And fired his trusty musket by mistake.
James’ men (still half-asleep for pity’s sake)
Seized their weapons, though fearfully prepared
For sudden, violent death. Most were spared.

For Monmouth’s wretched rag-bag, sad to say,
Had left their maps at home. They lost their way,
Stranded on open ground. At break of day
All were exposed as sitting ducks. Well, hey –
They learnt their lesson: never to rebel
Against the Lord’s anointed. Truth to tell,
Those who missed being felled by musket fire,
Or hacked to death with swords, were to aspire
To a fate more awful, deadlier by far,
At the Bloody Assizes. An abattoir
The West Country resembled, as ‘justice’
(Ha!) was wrought on the insurgents. Mark this:
Dozens of poor peasants were hanged or shot
Without a hearing. James, like it or not,
Sanctioned this outrage. The King was advised –
By Chief Justice Jeffreys (few were surprised) –
That those who’d proclaimed his nephew as King
Could be hanged without trial. A dreadful thing.

This would act “as a terror to the rest”.
King James agreed. I venture to suggest,
If Kings can’t be fair they should try their best.
Well, James comprehensively failed the test.

The Bloody Assizes (so-called) were worse.
Justice? Jest not! This was quite the reverse.
The Lord Chief Justice gave good cause to curse.
Jeffreys and his cronies, mere acolytes,
Rode roughshod over fairness, human rights
(As we’d call them today) and due process.
They were out to convict, no more, no less.
The sad victims of these treason trials
Were afforded no say, no denials,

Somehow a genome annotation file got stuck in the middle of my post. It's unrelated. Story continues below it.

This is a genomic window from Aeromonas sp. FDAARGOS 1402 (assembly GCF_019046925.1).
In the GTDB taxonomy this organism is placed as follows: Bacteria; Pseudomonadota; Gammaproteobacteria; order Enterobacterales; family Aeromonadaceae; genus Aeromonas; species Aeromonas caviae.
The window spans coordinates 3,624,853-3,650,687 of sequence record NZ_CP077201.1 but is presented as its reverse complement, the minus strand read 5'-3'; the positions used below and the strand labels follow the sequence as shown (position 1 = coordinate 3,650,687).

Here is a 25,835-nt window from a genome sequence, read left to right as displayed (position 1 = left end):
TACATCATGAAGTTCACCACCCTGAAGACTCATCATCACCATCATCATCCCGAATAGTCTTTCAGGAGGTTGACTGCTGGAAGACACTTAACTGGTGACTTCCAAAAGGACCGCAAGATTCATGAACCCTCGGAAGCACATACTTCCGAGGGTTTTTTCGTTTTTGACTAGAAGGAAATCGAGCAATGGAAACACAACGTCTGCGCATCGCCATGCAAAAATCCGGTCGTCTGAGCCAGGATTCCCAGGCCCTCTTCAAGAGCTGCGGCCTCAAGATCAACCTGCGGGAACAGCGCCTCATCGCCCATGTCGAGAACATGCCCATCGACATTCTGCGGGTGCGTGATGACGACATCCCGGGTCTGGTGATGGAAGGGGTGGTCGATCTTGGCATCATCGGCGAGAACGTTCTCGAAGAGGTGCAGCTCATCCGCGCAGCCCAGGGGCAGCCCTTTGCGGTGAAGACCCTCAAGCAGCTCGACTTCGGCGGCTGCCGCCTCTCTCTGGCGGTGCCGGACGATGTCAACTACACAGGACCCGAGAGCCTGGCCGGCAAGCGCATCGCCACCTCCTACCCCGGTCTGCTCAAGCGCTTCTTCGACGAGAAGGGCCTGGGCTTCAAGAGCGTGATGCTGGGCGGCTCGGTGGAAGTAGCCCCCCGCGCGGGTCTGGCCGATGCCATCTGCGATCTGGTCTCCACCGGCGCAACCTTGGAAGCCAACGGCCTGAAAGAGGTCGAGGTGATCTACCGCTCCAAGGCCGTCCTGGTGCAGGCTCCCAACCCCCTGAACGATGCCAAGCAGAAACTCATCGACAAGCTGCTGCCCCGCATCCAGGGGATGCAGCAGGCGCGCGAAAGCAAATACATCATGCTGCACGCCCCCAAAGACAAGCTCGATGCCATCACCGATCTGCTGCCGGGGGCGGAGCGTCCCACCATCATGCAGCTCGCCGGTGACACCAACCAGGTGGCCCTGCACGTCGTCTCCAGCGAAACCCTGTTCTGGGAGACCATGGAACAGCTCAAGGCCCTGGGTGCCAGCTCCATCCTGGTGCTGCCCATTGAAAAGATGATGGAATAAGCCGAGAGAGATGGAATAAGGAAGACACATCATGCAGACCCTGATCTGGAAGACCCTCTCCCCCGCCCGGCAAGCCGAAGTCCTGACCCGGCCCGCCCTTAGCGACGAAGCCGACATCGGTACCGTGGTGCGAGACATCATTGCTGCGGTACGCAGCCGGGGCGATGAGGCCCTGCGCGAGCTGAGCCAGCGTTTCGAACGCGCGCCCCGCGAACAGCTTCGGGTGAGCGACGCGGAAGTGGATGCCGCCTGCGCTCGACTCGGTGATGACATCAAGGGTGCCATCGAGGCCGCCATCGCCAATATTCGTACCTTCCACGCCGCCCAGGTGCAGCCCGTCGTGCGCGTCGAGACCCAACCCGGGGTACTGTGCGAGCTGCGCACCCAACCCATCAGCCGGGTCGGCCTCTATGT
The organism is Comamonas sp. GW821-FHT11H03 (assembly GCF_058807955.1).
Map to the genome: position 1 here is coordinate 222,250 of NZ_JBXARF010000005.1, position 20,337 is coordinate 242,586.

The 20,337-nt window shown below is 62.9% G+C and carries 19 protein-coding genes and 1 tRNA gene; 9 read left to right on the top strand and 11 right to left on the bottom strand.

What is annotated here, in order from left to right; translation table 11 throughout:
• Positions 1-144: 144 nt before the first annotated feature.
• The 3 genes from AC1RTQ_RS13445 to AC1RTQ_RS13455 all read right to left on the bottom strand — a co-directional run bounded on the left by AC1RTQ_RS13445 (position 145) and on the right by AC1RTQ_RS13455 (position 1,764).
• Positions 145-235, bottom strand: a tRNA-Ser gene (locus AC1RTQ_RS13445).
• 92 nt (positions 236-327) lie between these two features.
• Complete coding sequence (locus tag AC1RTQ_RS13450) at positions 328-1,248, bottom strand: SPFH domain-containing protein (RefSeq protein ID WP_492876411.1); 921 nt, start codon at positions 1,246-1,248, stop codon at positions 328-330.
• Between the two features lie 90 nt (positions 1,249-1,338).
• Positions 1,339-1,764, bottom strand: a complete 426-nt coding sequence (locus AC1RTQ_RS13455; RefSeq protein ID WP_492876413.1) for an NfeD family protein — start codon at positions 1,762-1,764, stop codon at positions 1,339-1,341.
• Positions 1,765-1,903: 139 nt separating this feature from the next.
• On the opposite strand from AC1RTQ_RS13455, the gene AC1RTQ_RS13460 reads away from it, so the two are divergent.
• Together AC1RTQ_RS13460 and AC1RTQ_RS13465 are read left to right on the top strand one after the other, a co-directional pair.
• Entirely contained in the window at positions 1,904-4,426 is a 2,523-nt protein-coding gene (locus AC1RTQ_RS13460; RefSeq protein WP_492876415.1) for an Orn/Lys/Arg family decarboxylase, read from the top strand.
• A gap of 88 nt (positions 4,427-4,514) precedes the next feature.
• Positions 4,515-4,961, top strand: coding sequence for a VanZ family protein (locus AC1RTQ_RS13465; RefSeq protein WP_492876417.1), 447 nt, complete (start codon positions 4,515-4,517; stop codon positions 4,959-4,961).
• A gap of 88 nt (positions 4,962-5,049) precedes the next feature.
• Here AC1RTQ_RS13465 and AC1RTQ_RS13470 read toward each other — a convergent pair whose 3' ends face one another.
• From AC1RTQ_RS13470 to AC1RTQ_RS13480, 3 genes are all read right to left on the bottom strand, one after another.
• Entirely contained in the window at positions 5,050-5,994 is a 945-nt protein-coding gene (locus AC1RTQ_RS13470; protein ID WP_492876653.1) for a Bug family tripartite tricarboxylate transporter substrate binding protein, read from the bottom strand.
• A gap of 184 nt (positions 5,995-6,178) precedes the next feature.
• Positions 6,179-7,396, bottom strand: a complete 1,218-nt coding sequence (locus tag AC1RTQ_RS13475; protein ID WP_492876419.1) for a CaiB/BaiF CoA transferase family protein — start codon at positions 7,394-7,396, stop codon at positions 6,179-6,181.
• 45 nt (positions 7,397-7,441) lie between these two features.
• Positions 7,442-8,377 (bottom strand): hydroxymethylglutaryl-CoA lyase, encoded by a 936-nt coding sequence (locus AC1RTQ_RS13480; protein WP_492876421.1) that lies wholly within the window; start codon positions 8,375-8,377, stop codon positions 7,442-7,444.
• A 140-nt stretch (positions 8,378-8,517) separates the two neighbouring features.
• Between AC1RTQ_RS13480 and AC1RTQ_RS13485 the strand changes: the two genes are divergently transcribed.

No defence. Jeffrey’s victims, by the score –
Two hundred, three hundred, possibly more –
Were executed by hanging, drawing
(I’ll explain that shortly) and quartering.
Imagine anything more eye-watering.

Preparations for the awful slaughter
Were precisely drawn: the boiling water
(Salted, for the better preservation
Of the heads); axes (for separation
Of the said quarters); the gallows, of course;
Oxen to draw the carts (or the odd horse);
Tar (in copious quantities); sharp pikes
(On which to display the severed heads); spikes
And knives (with which to gouge the entrails out):
A costly undertaking, have no doubt.

“Enough!” the sensitive among you cry.
“What of the Duke?” you ask, the reason why
So many noble peasants had to die –
Monmouth the brave, the handsome! Sad to say,
The coward took to horse and rode away.
The ‘darling of the people’, Monmouth fled,
Dumped on his followers, left them for dead.

I’m relieved to say, he too lost his head.
King Charles the Second’s eldest bastard son
Was a lightweight varlet, all said and done.
Within three days of the rout at Sedgemoor
He was found in a ditch. Need I say more?
Dishevelled, famished, “ ’tis said he trembled” –
Evelyn’s expression. He resembled
A scruffy rustic, with a rough grey beard.
It was Uncle Jimmy whom now he feared.

He found the King in no forgiving mood.
He’d called James a usurper (pretty rude),
Even hinting he murdered his brother,
King Charles. What with one thing and another
(Responsibility for the Great Fire
Included: Monmouth was such a fine liar),
It comes as no surprise that the Duke’s pleas
Fell on deaf ears. Monmouth dropped to his knees,
Begging, pleading, as he’d done in times past
Before Charles, his pa. These tears were his last.

His cries were in vain. James’ mind was made up.
His slimy nephew, this infamous pup,
Paid dear for his treachery. And that’s why,
In ’85, the 15th of July,
The Duke was despatched to the block – to die!
Back to top / Buy the book

King James declined to take the sacrament
At his Coronation. To what extent
This neglect gave rise to hostile comment
Among Anglicans one can only guess.
It appears he simply couldn’t care less.